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The Academy of American Poets announced this afternoon that Anna Moschovakis has received its 2011 James Laughlin Prize. She receives the honor, which comes with a prize of five thousand dollars, for her second collection, You and Three Others Are Approaching a Lake, published by Coffee House Press.

"Moschovakis boldly writes as though Plato had never kicked poets out of the Republic," says judge Brian Teare. "In You and Three Others Are Approaching a Lake, she takes up the citizen's task of thinking through political and existential issues relevant to lives lived in increasing dependence on Internet access and globalization both."

Beneath their controlled and imperturbable surfaces, her poems perform the painful experience of the complicity with injustice that comes with citizenship—while lamenting colonization, opportunism, and capitalism, her poems search themselves for the common root of the urge toward empire, asking: 'Is it more than you would have done?'"

Teare was joined in the selection of the winning book by poets Juliana Spahr and Mónica de la Torre.

Moschovakis, who splits her time between New York City and the Catskills, is also an editor with the Ugly Duckling Presse publishing collective and a translator. Her first book is I Have Not Been Able to Get Through to Everyone (Turtle Point Press, 2006).

The Academy awards the James Laughlin Prize annually to recognize a second poetry collection.

Anna Moschovakis Reads from You and Three Others Are Approaching a Lake (Feb. 2011, Coffee House Press) from CoffeeHousePress on Vimeo.

The James Tait Black Memorial Prize for fiction, established nearly a century ago, was awarded over the weekend to California author Tatjana Soli for her first book, The Lotus Eaters (St. Martin's Press, 2010). Soli received the award, which carries a prize of ten thousand pounds (more than sixteen thousand dollars) and is administered by the University of Edinburgh, at the Edinburgh Book Festival.

A panel of University of Edinburgh professors and postgraduate students selected Soli's Vietnam War–era novel from a shortlist that included David Mitchell's The Thousand Autumns of Jacob de Zoet (Random House) and two other debut novels, Julie Orringer's The Invisible Bridge (Knopf) and Michael Nath's La Rochelle (Route). Orringer also hails from the United States (Mitchell and Nath are from the United Kingdom).

Past winners of the award include Nadine Gordimer, Graham Greene, Aldous Huxley, D. H. Lawrence, Muriel Spark, and Evelyn Waugh. The prize was founded in 1919 by the widow of publisher James Tait Black to honor novels published in the previous calendar year.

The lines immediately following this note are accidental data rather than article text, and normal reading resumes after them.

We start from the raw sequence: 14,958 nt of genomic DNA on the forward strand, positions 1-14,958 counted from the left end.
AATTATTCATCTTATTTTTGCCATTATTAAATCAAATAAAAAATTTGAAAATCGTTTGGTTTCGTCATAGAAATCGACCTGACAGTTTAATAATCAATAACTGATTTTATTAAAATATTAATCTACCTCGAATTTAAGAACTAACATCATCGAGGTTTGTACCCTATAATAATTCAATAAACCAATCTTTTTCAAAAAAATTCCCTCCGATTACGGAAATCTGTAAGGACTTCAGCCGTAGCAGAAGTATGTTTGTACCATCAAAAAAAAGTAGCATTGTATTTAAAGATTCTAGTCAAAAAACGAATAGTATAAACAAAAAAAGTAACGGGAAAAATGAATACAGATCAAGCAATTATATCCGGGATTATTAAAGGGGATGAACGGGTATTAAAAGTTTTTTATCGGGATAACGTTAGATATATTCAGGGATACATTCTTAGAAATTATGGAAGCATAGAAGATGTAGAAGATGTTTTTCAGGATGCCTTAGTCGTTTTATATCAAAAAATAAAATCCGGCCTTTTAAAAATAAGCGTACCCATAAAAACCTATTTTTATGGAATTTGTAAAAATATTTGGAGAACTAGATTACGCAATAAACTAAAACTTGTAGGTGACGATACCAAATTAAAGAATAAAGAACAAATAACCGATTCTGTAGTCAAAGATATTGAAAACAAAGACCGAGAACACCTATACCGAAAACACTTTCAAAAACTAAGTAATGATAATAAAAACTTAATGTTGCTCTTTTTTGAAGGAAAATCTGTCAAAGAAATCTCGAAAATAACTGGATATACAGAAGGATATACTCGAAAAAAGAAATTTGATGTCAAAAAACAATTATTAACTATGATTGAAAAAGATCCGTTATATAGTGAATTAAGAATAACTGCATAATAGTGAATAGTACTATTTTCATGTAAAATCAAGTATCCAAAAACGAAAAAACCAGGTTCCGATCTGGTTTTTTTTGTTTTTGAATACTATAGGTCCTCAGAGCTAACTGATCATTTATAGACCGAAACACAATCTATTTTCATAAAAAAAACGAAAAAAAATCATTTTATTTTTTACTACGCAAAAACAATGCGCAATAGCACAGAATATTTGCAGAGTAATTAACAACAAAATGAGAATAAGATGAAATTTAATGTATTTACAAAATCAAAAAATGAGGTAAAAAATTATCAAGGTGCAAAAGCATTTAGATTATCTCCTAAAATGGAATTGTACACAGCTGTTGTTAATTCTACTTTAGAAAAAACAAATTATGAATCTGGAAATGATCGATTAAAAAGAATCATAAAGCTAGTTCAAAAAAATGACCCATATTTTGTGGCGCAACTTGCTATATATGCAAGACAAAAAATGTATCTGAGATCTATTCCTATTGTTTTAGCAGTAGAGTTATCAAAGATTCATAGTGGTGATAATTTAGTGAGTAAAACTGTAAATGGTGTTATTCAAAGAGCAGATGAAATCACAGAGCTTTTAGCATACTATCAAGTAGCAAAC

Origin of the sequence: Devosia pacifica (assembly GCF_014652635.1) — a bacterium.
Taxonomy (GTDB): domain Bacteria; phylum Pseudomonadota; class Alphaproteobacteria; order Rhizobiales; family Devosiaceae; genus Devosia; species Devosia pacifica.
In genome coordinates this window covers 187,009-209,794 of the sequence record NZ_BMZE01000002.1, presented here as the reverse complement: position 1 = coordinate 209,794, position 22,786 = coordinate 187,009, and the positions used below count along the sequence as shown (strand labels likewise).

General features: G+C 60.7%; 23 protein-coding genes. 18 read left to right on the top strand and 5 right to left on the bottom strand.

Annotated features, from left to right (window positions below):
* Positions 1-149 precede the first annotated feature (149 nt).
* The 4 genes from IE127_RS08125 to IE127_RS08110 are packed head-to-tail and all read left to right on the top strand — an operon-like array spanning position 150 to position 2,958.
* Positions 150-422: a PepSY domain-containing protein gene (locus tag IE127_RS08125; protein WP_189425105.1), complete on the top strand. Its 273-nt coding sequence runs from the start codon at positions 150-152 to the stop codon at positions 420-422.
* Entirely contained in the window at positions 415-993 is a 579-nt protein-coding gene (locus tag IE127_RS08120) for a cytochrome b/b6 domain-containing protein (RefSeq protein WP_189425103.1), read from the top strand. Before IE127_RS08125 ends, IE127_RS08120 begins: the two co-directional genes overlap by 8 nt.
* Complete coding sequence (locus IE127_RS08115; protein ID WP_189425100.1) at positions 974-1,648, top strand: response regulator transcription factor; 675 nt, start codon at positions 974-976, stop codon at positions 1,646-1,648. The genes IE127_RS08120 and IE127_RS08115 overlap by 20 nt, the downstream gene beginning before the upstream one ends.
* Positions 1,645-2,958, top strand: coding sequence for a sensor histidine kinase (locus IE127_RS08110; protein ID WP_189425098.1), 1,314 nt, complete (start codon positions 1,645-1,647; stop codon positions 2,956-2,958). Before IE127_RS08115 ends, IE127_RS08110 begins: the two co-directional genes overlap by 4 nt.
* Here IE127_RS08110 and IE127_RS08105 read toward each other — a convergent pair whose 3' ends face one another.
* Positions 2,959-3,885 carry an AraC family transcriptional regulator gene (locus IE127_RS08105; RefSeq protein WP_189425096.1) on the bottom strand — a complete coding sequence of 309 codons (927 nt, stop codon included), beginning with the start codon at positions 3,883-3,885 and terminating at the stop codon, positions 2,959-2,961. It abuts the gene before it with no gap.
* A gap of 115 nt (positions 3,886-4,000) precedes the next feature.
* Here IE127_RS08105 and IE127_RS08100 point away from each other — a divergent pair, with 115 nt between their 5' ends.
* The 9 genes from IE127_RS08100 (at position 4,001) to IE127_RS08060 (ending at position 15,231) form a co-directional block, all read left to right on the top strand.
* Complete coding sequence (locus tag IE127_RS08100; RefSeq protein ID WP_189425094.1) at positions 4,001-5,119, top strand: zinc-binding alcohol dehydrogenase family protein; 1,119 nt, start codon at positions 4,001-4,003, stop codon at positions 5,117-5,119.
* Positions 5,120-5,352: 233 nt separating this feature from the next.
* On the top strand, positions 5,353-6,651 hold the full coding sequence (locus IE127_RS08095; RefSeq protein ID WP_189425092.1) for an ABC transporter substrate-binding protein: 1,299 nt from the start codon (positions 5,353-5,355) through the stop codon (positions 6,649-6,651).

In the video below, Soli discusses her origins in the short story and how she built her novel over time, as well as what she's learned about the importance of being an advocate for one's own work. "The career is so hard," she says, "that I wanted to wait and write the kind of stories that I want to write. And so I thought...if the novel gets published, good, and if it doesn't, at least I did what I wanted to do."

In Peter Schjeldahl's article, "Roots: Hopper's House," which appeared in the July 11 & 18, 2011, issue of the New Yorker, he describes the history of the Edward Hopper House Art Center in Nyack, New York, mentioning that performance artist Karen Finley conducted writing classes there this summer, during which she assigned her students to "imagine and describe their personal summer interiors." Now that the season is coming to a close, imagine your summer interior and write a poem that describes it.

Since 2007, P&W has supported literary events in Houston, Texas. Literal, Latin American Voices, an award-winning bilingual magazine, was among the first Houston organizations supported by P&W. We asked its founder and director, Rose Mary Salum, author of the short story collection Spaces in Between, to share her experience as a presenter of Latin American literature and art.

What was your most successful literary program?
One of the most successful programs we hosted this year was Poetics of Displacement: Latin American Émigré Writers and the Creative Imagination. When Gisela Heffes invited us to collaborate with Rice University on this series, we immediately agreed. The response was amazing, especially to Sergio Ramírez, who I introduced! People approached me to express their absolute satisfaction.